Figure 1 Click image for larger view.

What you see is what you get...sometimes. We all know that looks can be deceiving. Take, for example, an acrylic paint. Figure 1 shows two different artist colors, both acrylic, with a tongue depressor inserted into each jar. In Figures 2a and 2b we see the tongue depressor lifted out of the paint. How is it that the tongue depressor can remain in a vertical position without moving in the liquid paint jar, yet the paint can flow easily off the same tongue depressor when removed?

The explanation is that there are two desired attributes at work: yield stress and shear rate dependency. These physical properties account for several aspects of flow behavior. A sufficiently high yield stress allows the pigments, resins and other additives to remain suspended in the paint and stay on the artist's brush after dipping. The stationary tongue depressor in the paint jar confirms this. A shear thinning paint allows the paint to transfer easily onto the canvas. Artists would complain if this were not the case.

Consider what an artist would ideally want the paint to do: be easily mixed by the user (simple shaking or gentle stirring), readily attach itself to the brush when dipped into the paint, flow without spreading beyond the width of the brush when applied and stop flowing without dripping when the brush is lifted off the canvas. These actions are a combination of imposed shear stress and shear rate. If the yield stress of the paint is too high, the paintbrush may splay or go into the fluid at an angle other than along the path of insertion; if the yield stress is too low, then the paint may fall off the brush after removal.

Another concern arises if the paint doesn't get thinner (also known as "shear thinning") in response to being applied by a brush to the canvas. The effect can be a blotch-like appearance and visible mounding of the paint on the coated surface. The opposite problem occurs when the paint gets so thin that it spreads out in an undesirable way on the item being painted. These instances reflect several situations in which the product isn't performing properly.

Figures 2-3 Click image for larger view.

Measurement Methods

Knowing what is needed for proper product performance allows the manufacturer to find a suitable measurement technique that will ensure consistent product quality. For example, when an acrylic paint is measured by a rotational viscometer, it is done traditionally with a single-point viscosity method: instrument torque range (typically RV), disk spindle (RV#4), single speed (100 rpm) and at an elapsed time (60 seconds). This provides the manufacturer with a way of creating a viscosity target value as a pass/fail point. This is an acceptable, reproducible way of replacing the sometimes-used subjective test of hand stirring the paint, seeing how it 'feels' and then visually evaluating how the paint 'looks'. However, this does not give the full story on flow behavior since only one rotational speed was used.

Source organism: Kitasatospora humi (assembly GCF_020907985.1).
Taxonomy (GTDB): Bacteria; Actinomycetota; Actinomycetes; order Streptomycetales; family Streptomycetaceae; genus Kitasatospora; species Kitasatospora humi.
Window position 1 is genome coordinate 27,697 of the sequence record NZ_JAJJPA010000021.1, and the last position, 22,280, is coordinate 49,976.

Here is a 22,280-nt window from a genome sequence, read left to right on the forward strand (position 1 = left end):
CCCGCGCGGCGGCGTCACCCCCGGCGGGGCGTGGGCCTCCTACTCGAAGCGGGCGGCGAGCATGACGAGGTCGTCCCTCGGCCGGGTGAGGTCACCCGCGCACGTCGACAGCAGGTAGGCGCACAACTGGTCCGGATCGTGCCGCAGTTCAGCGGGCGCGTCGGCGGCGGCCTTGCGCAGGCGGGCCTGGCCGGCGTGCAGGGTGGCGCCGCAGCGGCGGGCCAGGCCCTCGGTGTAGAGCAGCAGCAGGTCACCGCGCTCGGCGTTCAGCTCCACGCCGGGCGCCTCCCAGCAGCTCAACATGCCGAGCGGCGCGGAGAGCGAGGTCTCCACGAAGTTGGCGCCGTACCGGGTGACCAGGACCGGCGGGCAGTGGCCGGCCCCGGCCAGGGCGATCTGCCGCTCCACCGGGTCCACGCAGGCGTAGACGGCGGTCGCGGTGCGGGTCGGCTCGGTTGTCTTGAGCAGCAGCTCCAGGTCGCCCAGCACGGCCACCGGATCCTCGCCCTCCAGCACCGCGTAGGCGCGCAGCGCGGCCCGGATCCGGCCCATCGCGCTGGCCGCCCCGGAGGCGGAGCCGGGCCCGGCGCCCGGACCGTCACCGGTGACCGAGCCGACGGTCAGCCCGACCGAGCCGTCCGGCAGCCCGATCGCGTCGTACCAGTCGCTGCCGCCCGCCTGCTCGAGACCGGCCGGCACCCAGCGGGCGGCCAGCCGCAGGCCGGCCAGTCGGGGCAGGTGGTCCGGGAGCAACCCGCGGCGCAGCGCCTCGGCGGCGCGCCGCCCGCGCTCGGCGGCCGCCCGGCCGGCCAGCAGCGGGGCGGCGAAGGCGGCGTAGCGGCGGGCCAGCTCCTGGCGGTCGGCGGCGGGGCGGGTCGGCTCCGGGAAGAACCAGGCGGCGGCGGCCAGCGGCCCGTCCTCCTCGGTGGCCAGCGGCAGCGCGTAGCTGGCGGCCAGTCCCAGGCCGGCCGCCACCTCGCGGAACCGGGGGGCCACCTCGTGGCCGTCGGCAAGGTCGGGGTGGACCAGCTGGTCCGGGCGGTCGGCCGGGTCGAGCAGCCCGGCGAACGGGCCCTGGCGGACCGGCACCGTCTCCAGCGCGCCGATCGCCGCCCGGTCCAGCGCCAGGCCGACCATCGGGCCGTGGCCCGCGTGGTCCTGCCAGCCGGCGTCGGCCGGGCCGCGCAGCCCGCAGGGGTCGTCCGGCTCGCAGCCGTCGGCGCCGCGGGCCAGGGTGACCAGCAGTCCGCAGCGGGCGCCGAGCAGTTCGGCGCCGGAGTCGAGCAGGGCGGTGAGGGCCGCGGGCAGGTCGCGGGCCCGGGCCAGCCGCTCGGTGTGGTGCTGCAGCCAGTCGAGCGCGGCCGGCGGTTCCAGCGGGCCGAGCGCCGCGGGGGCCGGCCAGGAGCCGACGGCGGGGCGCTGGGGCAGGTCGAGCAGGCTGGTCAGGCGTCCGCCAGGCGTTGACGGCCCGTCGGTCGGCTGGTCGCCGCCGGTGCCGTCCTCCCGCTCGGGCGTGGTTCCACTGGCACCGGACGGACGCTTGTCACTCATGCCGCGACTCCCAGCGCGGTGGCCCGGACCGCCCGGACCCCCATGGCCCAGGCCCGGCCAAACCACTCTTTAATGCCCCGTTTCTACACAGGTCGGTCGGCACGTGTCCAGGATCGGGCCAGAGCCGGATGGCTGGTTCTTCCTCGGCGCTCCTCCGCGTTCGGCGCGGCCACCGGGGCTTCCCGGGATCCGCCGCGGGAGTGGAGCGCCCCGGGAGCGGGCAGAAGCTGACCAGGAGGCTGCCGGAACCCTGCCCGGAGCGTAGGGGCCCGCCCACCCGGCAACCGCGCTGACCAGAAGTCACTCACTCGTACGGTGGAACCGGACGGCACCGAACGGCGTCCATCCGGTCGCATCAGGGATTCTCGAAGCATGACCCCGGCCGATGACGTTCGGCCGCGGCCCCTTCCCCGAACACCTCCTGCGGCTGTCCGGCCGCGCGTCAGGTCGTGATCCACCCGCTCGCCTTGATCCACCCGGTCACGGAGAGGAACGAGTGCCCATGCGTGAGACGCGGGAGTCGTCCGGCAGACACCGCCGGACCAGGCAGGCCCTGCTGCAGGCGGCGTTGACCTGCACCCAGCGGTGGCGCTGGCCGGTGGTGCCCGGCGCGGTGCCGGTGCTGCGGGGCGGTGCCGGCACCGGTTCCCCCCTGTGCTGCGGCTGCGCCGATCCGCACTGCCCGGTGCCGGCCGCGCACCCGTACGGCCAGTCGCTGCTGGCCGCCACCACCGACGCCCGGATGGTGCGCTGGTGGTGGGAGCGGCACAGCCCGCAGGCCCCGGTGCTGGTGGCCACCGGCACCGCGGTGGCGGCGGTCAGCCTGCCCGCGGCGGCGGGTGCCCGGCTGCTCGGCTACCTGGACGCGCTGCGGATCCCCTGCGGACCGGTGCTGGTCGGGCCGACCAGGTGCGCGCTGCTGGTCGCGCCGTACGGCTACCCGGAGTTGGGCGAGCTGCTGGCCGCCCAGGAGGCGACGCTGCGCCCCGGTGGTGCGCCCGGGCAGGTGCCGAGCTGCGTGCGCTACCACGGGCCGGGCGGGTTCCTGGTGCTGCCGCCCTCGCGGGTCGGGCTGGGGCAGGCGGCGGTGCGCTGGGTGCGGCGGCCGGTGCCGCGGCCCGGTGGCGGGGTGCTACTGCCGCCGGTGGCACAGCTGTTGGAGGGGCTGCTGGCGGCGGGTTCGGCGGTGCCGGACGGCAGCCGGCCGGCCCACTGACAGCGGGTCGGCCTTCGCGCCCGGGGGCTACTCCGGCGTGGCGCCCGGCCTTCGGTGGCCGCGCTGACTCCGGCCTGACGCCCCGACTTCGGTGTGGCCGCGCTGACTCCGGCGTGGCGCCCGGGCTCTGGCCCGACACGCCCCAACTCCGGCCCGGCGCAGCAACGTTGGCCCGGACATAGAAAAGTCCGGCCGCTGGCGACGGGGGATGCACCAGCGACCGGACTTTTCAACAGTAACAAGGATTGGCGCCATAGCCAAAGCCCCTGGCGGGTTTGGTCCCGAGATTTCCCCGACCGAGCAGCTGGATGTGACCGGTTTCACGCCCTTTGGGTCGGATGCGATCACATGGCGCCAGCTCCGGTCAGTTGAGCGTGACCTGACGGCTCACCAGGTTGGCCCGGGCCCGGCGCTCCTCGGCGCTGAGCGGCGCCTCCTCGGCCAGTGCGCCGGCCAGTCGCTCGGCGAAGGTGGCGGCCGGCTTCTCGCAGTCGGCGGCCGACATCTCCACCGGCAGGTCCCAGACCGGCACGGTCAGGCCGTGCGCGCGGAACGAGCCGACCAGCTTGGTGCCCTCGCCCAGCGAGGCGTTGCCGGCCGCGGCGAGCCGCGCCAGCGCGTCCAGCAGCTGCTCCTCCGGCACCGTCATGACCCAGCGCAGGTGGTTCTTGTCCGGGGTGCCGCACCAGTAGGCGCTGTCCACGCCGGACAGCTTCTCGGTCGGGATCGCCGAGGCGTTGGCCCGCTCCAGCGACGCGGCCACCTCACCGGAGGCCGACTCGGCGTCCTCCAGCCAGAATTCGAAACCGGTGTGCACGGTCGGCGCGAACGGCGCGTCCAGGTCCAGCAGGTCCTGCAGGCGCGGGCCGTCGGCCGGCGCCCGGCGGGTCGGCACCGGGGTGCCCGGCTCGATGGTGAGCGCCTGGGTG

The acrylic paints shown in Figure 1 were tested for shear dependency with two rotational methods that are widely used in the industry. In addition, each method employed different spindle geometries: disk type spindle and coaxial cylinder (Figure 3). A simple viscosity plot of the red and white acrylic paints shows that both have similar viscosity values when measured with a Brookfield RVDV-II+PRO viscometer, disk spindle RV#4, at 100 rpm. What we see in Figure 4 are two fluids that appear to be the same viscosity, 958cP and 906 cP. The red sample, however, is thicker than the white sample by 52 cP. In addition, both maintained the same viscosity value over time, which indicates that there is no time dependency (also called thixotropy). Knowing this, we would now want to look at the shear rate dependency to see if there is a difference in the way the fluids behave. To be sure that we get what we see, we need to learn more about these paints at other use points.